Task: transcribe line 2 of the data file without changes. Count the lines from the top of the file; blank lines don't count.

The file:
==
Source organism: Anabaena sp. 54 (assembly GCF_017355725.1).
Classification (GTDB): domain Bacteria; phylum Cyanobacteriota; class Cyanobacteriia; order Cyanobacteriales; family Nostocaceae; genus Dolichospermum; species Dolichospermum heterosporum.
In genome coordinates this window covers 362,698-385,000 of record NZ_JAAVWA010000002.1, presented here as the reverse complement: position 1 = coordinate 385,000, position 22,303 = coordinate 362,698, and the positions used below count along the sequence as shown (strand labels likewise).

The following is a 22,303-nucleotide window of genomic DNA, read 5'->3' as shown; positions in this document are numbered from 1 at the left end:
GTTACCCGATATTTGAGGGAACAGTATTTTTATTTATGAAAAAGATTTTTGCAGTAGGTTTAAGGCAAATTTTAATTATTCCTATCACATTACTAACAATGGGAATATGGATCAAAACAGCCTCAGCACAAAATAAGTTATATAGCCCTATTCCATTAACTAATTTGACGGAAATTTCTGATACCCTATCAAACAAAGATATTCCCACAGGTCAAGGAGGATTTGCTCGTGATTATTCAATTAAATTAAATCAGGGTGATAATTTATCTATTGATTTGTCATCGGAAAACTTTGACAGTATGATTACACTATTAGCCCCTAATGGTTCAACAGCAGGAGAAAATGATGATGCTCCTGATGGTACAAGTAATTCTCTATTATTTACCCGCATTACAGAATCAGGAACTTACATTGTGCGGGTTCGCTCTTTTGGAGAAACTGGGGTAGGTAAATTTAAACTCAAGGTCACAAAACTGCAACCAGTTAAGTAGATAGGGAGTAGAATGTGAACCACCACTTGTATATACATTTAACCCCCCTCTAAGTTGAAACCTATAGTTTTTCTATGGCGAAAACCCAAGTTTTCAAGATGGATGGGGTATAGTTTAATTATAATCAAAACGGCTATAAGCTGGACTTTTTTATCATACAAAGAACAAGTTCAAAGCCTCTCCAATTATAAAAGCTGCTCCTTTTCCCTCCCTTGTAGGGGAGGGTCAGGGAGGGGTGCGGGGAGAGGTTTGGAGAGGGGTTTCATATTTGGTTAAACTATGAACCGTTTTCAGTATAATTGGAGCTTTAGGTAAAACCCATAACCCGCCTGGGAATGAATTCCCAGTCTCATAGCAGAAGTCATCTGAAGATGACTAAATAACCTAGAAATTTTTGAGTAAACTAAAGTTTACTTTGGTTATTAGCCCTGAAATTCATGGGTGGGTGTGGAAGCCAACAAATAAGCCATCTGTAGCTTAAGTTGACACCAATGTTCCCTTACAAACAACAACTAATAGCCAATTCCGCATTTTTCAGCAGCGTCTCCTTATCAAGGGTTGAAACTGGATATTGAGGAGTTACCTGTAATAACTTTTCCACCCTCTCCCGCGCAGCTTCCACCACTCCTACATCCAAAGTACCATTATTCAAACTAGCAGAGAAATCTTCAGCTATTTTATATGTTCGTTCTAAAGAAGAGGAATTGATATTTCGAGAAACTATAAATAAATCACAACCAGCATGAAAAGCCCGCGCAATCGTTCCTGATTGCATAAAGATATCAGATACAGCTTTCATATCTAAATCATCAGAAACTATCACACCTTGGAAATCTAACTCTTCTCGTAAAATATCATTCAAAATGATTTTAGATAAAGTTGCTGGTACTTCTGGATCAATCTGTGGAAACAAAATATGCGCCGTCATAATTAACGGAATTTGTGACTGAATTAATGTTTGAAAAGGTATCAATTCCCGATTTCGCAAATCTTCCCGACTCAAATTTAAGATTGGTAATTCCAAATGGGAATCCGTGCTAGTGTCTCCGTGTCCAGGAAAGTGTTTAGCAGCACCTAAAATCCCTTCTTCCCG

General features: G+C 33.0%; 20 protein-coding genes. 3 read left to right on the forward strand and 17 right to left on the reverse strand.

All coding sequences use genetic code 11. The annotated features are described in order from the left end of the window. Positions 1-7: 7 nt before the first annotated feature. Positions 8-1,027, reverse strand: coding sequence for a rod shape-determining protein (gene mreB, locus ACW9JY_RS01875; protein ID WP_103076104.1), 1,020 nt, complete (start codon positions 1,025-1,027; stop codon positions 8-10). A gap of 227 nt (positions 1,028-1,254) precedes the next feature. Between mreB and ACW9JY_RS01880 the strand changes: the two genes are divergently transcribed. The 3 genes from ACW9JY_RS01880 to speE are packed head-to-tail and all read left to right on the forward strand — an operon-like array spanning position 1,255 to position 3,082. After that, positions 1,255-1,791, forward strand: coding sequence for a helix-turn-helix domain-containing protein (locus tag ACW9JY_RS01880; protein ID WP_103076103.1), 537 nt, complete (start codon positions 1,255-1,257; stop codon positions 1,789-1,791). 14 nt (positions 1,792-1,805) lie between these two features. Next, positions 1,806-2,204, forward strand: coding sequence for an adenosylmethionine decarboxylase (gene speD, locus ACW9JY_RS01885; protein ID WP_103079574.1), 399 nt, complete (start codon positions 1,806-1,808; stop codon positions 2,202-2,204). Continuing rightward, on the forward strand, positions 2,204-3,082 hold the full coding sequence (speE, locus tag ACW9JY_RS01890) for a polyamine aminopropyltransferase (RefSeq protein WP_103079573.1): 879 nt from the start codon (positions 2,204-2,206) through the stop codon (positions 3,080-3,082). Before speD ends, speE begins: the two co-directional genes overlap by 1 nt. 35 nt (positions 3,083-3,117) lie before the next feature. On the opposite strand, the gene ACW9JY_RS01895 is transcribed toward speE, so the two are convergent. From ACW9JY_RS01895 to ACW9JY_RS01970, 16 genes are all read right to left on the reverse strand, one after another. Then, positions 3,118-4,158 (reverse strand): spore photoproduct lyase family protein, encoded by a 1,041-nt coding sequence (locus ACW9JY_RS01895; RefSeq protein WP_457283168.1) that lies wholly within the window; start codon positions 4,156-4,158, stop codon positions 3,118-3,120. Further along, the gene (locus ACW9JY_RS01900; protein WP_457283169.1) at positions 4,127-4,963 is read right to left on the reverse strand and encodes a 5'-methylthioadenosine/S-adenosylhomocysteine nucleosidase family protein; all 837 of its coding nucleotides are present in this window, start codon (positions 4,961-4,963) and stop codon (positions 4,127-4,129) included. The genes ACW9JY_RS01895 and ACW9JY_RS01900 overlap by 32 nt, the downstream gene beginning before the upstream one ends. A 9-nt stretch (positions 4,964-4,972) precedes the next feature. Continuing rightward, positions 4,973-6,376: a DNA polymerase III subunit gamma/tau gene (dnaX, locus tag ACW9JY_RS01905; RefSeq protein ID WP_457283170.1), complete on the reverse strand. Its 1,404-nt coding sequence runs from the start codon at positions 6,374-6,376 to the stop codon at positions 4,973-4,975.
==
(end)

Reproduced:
Classification (GTDB): domain Bacteria; phylum Cyanobacteriota; class Cyanobacteriia; order Cyanobacteriales; family Nostocaceae; genus Dolichospermum; species Dolichospermum heterosporum.